I am proud to introduce the Accountability of Grants, Investment Mandates and Use of Public Resources Amendment (End Pork Barrelling) Bill today.


Just for a moment, imagine that we’re coming up to an election. Not that hard to picture! The major parties start making their case to voters – and especially the voters in marginal seats. They promise to spend taxpayer money to build a hospital, a sports park, a new bridge. They promise a $900 million rail line upgrade.


Now imagine you’re a voter. You might not be in a marginal seat. But your community desperately needs better hospitals, roads and train lines, just like the marginal seats. You watch as the major parties commit millions to seats they need to win. They don’t visit your electorate; let alone make any funding announcements. You end up feeling like your community has been ignored year after year. You feel like your vote doesn’t matter.


Members of the major parties in this place may say promises to spend taxpayer money in marginal seats is common practice; a fact of political life. One well known politician has said, and I quote, ‘I don’t think it would be a surprise to anybody that we throw money at seats to keep them’. Another politician has said this practice ‘is a feature of Australian democracy’.


But we cannot accept this as a feature. It’s a flaw in our democracy.


Using public money to target certain voters for political gain – known as pork-barrelling – is at best poor administration and at worst corruption.


Let’s be clear – we’re talking about thousands of grants and billions of dollars every year.


Promises are made for infrastructure in ‘must win’ or ‘gettable’ seats at the expense of projects with equal or more merit and better value, thus wasting public money.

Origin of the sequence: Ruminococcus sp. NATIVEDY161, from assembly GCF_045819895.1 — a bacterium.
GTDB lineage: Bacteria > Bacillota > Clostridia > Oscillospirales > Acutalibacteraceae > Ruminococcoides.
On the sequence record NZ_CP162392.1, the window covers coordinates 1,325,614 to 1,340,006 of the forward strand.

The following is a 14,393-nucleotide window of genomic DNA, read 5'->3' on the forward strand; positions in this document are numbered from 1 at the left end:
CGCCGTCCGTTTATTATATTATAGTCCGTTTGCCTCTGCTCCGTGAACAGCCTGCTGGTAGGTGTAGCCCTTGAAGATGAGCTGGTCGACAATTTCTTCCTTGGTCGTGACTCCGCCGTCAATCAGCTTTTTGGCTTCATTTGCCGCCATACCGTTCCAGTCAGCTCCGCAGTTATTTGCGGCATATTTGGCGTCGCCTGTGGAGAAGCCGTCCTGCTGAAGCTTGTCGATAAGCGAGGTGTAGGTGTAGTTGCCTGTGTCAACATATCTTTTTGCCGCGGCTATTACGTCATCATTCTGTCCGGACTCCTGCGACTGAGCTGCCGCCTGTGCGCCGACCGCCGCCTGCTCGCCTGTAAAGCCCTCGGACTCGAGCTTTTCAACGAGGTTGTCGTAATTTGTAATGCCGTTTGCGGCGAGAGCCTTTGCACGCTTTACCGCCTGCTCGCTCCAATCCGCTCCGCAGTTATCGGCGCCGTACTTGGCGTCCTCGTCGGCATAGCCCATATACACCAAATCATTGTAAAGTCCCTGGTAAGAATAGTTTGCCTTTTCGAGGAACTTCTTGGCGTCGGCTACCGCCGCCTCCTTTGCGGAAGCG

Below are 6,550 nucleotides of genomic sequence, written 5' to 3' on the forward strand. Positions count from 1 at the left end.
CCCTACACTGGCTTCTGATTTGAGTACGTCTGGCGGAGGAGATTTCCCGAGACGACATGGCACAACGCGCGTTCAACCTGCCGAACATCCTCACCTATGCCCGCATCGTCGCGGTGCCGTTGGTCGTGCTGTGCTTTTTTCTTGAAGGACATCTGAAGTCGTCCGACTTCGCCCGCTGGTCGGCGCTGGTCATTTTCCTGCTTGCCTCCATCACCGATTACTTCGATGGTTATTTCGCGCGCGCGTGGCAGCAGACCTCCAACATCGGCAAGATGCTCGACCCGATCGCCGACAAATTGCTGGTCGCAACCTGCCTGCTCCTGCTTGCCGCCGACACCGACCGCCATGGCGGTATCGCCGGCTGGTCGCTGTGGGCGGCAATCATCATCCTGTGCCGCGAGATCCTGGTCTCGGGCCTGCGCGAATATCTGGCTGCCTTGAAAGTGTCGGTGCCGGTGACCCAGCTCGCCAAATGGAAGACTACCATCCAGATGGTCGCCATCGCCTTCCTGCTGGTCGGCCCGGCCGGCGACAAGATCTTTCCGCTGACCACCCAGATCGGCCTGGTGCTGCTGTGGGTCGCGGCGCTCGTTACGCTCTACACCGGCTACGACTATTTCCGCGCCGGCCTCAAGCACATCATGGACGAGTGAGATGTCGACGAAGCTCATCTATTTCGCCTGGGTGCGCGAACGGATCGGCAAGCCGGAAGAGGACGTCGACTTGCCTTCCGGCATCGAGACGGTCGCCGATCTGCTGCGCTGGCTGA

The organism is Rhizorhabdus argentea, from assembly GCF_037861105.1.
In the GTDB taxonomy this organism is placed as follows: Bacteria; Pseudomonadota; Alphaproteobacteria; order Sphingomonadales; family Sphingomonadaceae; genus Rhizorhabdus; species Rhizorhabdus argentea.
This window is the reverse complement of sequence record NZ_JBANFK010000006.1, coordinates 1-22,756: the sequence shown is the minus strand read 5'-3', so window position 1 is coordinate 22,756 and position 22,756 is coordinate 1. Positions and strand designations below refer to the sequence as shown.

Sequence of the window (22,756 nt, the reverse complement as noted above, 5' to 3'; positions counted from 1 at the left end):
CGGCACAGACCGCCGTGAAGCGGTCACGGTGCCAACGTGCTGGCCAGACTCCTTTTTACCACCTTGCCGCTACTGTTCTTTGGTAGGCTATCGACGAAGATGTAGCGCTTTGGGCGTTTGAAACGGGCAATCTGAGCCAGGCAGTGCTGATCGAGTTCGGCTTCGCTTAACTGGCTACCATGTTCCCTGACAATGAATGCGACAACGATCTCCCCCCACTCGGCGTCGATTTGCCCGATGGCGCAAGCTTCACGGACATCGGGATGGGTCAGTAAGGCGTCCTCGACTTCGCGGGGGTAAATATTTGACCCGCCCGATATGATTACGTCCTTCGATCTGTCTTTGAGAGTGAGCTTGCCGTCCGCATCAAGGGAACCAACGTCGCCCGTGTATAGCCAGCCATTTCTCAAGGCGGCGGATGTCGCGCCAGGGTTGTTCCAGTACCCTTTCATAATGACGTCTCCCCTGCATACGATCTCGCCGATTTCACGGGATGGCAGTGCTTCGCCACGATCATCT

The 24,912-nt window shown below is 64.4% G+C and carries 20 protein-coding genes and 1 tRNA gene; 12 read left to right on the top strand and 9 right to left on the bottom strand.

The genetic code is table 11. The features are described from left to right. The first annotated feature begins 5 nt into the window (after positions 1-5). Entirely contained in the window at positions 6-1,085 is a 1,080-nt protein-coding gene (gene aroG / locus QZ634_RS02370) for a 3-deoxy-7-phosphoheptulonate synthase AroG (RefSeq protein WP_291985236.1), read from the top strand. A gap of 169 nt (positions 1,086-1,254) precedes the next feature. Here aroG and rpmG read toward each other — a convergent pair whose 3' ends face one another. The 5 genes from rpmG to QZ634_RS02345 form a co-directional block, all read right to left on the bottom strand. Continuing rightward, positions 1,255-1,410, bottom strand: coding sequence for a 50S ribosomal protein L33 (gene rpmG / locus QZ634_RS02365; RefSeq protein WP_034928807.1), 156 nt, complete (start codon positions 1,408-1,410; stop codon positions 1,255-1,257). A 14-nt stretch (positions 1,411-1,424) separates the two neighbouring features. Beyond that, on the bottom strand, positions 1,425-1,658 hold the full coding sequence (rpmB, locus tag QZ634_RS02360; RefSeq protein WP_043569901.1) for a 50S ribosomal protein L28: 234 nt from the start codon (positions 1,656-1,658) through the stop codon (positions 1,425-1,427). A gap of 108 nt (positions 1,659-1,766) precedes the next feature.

But it’s not just wasting money.


Pork-barrelling undermines public trust in Governments and in politicians who are elected to make decisions on our behalf, in the public interest and for the common good. It undermines trust in our democracy.


It perpetuates a cynicism in the community that giving your vote is about ‘getting stuff’ rather than getting good policy.


According to the Australia Institute, more than 80% of Australians view pork barrelling as a form of corruption. Contrary to what many politicians say, voters don’t like it and they don’t want it.


The problem is perfectly demonstrated through one of the most notorious examples of pork- barrelling – the Community Sport Infrastructure program, known as ‘sports rorts’. Under this $100 million program, the Australian National Audit Office (the ANAO) found, amongst other things, the Minister decided to assess grant applicants separate from Sports Australia, who was responsible for administering the grants. They did not award grants assessed by Sports Australia as the most meritorious.


Let’s be clear.


Pork-barrelling is not just a problem on one side of politics.


Yes, we have nine years’ worth of material from the Coalition about problems with grant programs they delivered.


But I have concerns about the current Labor Government’s administration of the first rounds of the Community Batteries for Household Solar Program and the Mobile Black Spot Program, which were by ‘invitation only’ to deliver election promises.


As we approach the next election, let’s see if this government make the integrity grade as they direct funding and make promises to voters.


In the meantime, it’s blatantly obvious there is a problem, the problem is pork barrelling, and we must create laws to stop it.


My Bill does just this. It increases fairness, accountability, and transparency in spending public money, most commonly via grant programs.


Firstly, the Bill requires all grants programs to have clear and publicly available, merit-based selection criteria and guidelines.